The articles selected were each evaluated by the first or second author, and some were also reviewed by a second, independent observer who was trained to search for the relevant elements. Observers coded information about the participants, variables, interventions, results and follow-up.

1.1. Inclusion and exclusion criteria

Peer-reviewed journal articles that reported data on an intervention with DRA since 1977 were reviewed for this paper. The search terms, ‘‘differential reinforcement of alternative behavior’’, and ‘‘functional communication training’’, ‘‘DRA’’, and ‘‘FCT’’, were used within the search engines PsychInfo and Educational Resources Information Center (ERIC), Journal of Applied Behavior Analysis abstracts and Journal of the Experimental Analysis of Behavior abstracts. Reference lists of the articles obtained were also scanned for interventions that matched the definition but did not actually report it as DRA or FCT (e.g., Coe et al., 1997; Riordan, Iwata, Finney, Wohl, & Stanley, 1984). Search criteria permitted all dates through the end of 2007 and only the English language. Eliminations were made for those who either did not present data or used non-human subjects. Review articles and group designs that did not present individual participants’ data were excluded.

1.2. Experimental design

Experimental design was tracked by participants rather than studies. The designs were matched by definitions given by Bailey and Burch (2002). AB designs were listed if intervention just followed baseline. A multielement design involved the rapid alternation between at least two conditions. A reversal design required that at least two conditions were introduced twice. Variations of reversal designs, such as an ABCBA, where additional conditions were added to the design, were included. A multiple baseline was marked if two or more baselines of different durations were followed by the intervention. Those that added other conditions without replication, such as an ABCDE were categorized as additive designs. Changing criterion designs involved the stepwise progression of behavior requirements. Finally, if the participants were introduced to designs with multiple characteristics, this was tracked as a combination.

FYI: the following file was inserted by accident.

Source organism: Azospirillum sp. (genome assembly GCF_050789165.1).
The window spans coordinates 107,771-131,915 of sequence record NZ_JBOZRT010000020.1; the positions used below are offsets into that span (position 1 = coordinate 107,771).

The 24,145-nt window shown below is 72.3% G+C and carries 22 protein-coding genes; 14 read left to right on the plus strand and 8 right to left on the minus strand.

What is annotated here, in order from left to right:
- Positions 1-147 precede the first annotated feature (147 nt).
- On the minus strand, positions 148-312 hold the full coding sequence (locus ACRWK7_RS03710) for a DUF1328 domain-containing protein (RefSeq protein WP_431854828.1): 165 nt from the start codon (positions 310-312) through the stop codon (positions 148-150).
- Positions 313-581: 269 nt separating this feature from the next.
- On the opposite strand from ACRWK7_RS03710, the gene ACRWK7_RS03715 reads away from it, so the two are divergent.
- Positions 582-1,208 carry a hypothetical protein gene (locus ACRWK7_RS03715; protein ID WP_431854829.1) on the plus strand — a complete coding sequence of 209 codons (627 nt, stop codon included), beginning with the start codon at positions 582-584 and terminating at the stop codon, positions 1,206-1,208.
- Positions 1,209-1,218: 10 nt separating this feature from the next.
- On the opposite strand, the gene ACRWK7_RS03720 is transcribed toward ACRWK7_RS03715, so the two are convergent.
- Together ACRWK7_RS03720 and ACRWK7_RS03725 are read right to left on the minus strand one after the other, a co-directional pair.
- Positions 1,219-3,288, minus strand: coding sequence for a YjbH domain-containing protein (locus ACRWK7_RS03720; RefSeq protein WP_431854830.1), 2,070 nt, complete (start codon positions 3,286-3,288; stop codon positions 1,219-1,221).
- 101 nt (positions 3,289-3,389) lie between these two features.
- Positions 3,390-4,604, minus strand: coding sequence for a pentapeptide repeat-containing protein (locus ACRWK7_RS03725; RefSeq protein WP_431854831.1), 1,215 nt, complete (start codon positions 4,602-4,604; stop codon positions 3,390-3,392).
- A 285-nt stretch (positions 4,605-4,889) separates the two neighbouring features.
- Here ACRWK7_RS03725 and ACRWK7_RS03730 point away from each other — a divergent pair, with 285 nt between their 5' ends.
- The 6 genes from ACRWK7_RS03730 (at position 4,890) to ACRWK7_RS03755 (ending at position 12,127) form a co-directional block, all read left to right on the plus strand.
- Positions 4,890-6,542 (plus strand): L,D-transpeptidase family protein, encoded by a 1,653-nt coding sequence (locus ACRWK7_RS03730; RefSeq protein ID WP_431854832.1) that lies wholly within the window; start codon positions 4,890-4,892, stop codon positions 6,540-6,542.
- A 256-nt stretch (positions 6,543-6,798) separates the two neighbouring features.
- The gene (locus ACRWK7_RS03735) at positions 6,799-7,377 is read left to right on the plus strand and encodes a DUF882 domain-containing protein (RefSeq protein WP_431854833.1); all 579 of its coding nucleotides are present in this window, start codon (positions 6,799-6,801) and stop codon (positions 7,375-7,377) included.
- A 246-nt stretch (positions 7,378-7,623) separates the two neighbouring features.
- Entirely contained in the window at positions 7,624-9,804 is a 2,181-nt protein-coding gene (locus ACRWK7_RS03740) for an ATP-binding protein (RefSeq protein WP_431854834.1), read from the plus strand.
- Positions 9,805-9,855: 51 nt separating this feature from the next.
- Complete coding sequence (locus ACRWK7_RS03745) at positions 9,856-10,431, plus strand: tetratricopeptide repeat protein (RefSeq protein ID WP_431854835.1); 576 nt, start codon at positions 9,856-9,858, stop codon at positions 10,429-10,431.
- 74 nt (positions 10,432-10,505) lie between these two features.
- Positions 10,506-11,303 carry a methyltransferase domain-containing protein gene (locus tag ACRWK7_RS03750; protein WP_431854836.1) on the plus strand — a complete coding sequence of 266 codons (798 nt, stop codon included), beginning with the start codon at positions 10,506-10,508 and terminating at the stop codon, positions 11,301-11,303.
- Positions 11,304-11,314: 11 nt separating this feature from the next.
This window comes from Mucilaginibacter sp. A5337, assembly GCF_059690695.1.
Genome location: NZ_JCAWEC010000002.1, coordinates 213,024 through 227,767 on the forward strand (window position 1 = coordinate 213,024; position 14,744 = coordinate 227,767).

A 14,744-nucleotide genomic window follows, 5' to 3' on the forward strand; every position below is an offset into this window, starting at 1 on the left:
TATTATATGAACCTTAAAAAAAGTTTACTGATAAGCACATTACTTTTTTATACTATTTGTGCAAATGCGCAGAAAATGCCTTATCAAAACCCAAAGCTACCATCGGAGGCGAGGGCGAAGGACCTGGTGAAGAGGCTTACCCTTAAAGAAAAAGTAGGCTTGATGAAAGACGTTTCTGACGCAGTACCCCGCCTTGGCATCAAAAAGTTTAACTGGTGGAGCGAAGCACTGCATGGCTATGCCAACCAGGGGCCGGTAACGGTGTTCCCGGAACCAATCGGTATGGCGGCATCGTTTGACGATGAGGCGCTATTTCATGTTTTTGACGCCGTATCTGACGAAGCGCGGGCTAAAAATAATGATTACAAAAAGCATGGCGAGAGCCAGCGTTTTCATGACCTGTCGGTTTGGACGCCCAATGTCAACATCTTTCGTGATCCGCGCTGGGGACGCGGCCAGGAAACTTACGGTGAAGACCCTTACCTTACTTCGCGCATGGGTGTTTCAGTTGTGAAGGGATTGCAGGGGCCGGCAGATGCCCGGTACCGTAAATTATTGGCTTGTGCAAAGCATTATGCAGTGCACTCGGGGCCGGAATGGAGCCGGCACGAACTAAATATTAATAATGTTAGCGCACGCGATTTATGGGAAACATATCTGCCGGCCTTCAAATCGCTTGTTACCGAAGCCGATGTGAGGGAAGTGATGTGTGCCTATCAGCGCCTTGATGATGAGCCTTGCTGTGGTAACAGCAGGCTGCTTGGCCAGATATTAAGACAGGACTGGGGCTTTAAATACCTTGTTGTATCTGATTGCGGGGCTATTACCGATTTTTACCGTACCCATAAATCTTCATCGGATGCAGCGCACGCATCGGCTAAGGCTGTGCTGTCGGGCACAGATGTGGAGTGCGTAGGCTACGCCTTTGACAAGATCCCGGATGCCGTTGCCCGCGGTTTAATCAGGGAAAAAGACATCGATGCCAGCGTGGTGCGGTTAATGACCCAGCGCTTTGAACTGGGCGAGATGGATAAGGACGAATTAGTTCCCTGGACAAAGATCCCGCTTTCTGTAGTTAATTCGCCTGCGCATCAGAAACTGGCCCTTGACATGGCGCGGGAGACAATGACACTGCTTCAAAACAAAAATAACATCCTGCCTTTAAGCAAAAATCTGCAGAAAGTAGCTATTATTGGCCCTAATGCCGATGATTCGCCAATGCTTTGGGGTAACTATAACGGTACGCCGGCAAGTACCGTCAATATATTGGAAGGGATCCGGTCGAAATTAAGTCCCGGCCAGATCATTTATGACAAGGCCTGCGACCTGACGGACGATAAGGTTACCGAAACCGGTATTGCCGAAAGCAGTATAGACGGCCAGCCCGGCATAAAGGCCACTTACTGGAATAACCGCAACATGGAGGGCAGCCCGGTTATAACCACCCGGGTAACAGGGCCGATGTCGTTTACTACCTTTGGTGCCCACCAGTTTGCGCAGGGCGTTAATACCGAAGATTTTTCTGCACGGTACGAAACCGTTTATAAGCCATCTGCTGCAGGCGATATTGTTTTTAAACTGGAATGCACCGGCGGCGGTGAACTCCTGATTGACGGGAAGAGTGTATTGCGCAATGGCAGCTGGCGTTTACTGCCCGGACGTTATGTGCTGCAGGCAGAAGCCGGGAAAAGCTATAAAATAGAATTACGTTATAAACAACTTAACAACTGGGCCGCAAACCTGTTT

The experimenter who implemented the intervention was recorded as staff, parents or family members, teachers, therapist, or a behavior analyst. When not specified or the data collectors were trained observers or interns, these were considered behavior analysts.

1.3. Participant and setting characteristics

The number and age of participants was recorded, along with the first two diagnoses reported for each. Participants were grouped as children (up to 18 years old), or adults (19 and over). If a participant was diagnosed with an intellectual or physical disability that could be considered a developmental disability other than autism this was also recorded. Autism was tracked separately to show any distinction, although it was combined with developmental disabilities when studies were evaluated for Task Force criteria. The settings were inpatient facilities, clinics, schools, home, and vocational programs.

1.4. Behavior topography

The topographies of alternative behavior and problem behaviors were reported. Aggression, self- injurious behavior, property destruction, and disruptions were later grouped to encompass destructive behavior (Fisher, Thompson, Hagopian, Bowman, & Krug, 2000). The article reviewers

412 E.S. Petscher et al. / Research in Developmental Disabilities 30 (2009) 409–425

also tracked whether the individual data were presented for problem behavior, replacement behavior or both.

1.5. Assessments

Articles were scanned for reports and results of preference, reinforcer, and functional assessments. Functional assessments were tracked as descriptive, indirect, antecedent-behavior-consequence, motivation assessment scale (Durand, 1990), functional analysis or as a modified experimental analysis.

1.6. Procedural manipulations

While all studies included in this paper involved the use of DRA, some could be further distinguished as differential negative reinforcement of alternative behavior (DNRA) and FCT. DNRA specifies that the alternative behavior is negatively reinforced by the removal of an aversive stimulus. FCT requires that the presumed function of the unwanted behavior is made contingent upon the alternative response, rather than utilizing any or several arbitrary reinforcers. The specific style of DRA used was coded by reviewers.

Many studies manipulated antecedents and consequences in addition to the DRA intervention. Some were combined with DRA and these modifications were tracked as function-based or arbitrary. In addition, recorders reported the schedule thinning techniques that were utilized.

1.7. Generalization